The Climate in Emergency

A weekly blog on science, news, and ideas related to climate change


Leave a comment

Confession

I have a confession to make; I don’t feel like writing today. I don’t mean I’m not in the mood or that I don’t want to, I mean that I’ve spent most of the past hour staring at my computer screen while drawing a complete and utter blank, nothing at all in my mind except for some bleak pop song that’s been on infinite repeat inside my skull all evening for no good reason.

My husband is away on a wildfire, so I am NOT going to write another post about how dangerous climate change is for forests and wildlands fire fighters. Not until he is safely back home. Yes, I m superstitious.

I wanted to write about upcoming climate protests, except I can’t find any. Or, I haven’t found any yet, anyway.

I found something interesting on the radio today, to the effect that the cutting of an old-growth forest in Poland, which has been on the news and in social media of late, has a climate change connection, that the cutting is designed to contain and counteract a beetle infestation caused by climate change (I have seen what are probably similar beetle problems in the US, where too-warm winters allow beetle populations to get unusually large and/or summer droughts keep the trees from making enough sap to defend themselves). So this is not humans intruding on a pristine forest, this is humans trying to repair damage other humans did. Also, this is not a forest that has never been logged before, it has in fact been manged by foresters able to plan cuts that leave the forest’s primeval character intact. I don’t know if this alternate version of the story is true, and I did not think to write down the name of the NPR story in question, but the contrary-ness of it appeals to me.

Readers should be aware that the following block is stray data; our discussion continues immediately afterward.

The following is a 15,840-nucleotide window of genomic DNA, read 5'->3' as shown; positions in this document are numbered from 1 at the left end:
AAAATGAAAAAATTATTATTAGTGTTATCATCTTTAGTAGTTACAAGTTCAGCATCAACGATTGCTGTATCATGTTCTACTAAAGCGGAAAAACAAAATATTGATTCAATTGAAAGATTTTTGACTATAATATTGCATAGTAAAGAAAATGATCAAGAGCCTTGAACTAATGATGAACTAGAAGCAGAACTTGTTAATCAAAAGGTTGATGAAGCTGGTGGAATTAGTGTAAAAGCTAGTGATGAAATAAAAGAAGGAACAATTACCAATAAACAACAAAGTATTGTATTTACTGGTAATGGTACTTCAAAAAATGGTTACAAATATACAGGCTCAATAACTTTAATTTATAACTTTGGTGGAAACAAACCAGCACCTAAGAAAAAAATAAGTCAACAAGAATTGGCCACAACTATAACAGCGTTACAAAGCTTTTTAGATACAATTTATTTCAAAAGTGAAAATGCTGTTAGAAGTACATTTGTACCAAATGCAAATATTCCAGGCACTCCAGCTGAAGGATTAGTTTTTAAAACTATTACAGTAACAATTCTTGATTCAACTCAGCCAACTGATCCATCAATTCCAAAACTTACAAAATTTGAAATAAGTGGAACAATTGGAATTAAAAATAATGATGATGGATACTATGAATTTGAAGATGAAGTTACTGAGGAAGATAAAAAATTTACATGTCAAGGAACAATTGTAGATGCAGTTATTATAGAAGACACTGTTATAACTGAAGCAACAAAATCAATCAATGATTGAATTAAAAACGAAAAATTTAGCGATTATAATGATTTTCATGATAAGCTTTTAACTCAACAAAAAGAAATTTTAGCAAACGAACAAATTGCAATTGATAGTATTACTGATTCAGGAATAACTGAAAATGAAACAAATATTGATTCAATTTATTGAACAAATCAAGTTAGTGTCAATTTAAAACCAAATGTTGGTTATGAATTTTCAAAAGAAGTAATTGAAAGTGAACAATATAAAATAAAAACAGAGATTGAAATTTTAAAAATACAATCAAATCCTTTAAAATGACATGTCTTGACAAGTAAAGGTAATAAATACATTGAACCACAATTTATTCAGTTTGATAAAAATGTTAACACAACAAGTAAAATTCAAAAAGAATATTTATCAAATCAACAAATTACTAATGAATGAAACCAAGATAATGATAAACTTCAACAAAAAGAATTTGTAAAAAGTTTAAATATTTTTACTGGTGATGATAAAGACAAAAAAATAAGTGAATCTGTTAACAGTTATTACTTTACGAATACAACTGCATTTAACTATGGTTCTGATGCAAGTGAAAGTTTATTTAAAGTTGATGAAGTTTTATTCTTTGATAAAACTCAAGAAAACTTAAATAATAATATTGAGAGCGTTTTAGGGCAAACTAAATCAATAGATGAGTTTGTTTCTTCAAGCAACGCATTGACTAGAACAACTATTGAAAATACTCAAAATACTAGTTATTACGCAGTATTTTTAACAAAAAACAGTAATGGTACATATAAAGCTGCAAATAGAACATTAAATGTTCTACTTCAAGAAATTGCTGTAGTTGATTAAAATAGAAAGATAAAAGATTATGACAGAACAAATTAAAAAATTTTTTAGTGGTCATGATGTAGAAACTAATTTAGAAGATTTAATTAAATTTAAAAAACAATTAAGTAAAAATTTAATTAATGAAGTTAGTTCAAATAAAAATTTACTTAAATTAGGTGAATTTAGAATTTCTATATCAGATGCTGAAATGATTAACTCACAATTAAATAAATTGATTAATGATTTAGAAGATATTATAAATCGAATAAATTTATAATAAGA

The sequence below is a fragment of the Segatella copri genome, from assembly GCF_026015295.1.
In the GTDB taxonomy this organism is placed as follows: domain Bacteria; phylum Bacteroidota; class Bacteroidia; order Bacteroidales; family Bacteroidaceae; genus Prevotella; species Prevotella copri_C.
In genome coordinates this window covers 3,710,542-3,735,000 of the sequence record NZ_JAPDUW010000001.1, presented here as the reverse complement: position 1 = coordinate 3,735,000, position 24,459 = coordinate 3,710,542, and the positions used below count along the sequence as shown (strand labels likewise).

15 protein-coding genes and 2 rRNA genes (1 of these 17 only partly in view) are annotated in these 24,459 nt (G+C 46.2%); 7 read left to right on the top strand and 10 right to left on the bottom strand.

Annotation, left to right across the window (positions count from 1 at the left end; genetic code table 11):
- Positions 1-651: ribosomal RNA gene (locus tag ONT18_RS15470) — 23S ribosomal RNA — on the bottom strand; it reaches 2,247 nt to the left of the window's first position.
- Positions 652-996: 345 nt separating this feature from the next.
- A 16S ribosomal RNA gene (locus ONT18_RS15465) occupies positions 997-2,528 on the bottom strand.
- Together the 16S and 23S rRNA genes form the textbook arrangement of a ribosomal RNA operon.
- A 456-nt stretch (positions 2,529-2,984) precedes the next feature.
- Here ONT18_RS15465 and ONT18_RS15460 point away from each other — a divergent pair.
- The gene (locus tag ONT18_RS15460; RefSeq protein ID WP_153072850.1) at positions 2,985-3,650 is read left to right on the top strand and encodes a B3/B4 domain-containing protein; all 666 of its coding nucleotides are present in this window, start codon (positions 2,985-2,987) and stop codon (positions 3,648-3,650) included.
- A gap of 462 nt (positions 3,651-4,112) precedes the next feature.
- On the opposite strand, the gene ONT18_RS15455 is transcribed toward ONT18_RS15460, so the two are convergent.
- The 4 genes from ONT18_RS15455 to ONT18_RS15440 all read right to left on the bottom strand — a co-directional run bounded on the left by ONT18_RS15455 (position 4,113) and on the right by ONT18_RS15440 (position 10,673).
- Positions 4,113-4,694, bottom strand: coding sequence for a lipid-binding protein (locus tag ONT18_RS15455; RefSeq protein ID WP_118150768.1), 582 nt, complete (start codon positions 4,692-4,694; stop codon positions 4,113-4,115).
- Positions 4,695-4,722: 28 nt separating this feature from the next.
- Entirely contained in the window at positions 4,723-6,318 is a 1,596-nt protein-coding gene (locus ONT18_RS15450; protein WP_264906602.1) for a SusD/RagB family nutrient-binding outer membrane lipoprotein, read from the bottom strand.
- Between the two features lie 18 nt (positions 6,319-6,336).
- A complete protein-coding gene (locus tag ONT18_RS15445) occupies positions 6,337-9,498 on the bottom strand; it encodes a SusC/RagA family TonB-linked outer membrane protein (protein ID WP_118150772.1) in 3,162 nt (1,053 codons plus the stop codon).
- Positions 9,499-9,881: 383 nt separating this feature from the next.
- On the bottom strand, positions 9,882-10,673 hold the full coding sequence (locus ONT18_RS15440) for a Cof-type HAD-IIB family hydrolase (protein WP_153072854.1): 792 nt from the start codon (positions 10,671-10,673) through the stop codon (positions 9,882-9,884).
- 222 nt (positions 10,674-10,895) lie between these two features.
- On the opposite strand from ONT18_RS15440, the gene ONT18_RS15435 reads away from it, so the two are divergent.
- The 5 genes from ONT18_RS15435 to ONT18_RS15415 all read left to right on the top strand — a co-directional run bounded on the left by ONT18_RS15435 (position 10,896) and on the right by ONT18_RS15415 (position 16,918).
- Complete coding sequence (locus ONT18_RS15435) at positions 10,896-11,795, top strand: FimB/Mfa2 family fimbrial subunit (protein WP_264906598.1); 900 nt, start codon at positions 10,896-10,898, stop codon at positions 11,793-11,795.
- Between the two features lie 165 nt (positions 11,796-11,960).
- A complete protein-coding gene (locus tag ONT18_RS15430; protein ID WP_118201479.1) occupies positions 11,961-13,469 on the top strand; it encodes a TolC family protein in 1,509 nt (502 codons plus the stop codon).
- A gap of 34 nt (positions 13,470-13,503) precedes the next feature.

My dog is barking. She wants me to do something. Probably she wants me to make my husband, whom she misses, reappear. She’s making my ears hurt.

Look, this blog post is unlikely to win the Pulitzer Prize, but I wanted to at least check in with you.


Leave a comment

Putting Heat in Context

Hi,

I am busy and tired and I can’t think of much to say right now. But it has not missed my attention that parts of Arizona hit 122 degrees Fahrenheit again. People are posting photos online of weird stuff melting in the heat.  I wrote about this same thing last year. At least six people have died in this heat wave, in other states (none reported in Arizona itself). But remember that heat stroke keeps killing days, weeks, even years after the heat wave is over. We won’t hear about those deaths in the news. We won’t learn their names. But think about those people as the days and weeks and years go by, please.


1 Comment

Hope in the Darkness

Today I’m re-working a Christmas post from a few years ago. I know it’s not Christmas yet, and that a lot of us don’t even celebrate Christmas…I guess this is more of a Winter Solstice post, though we’re not quite there yet, either.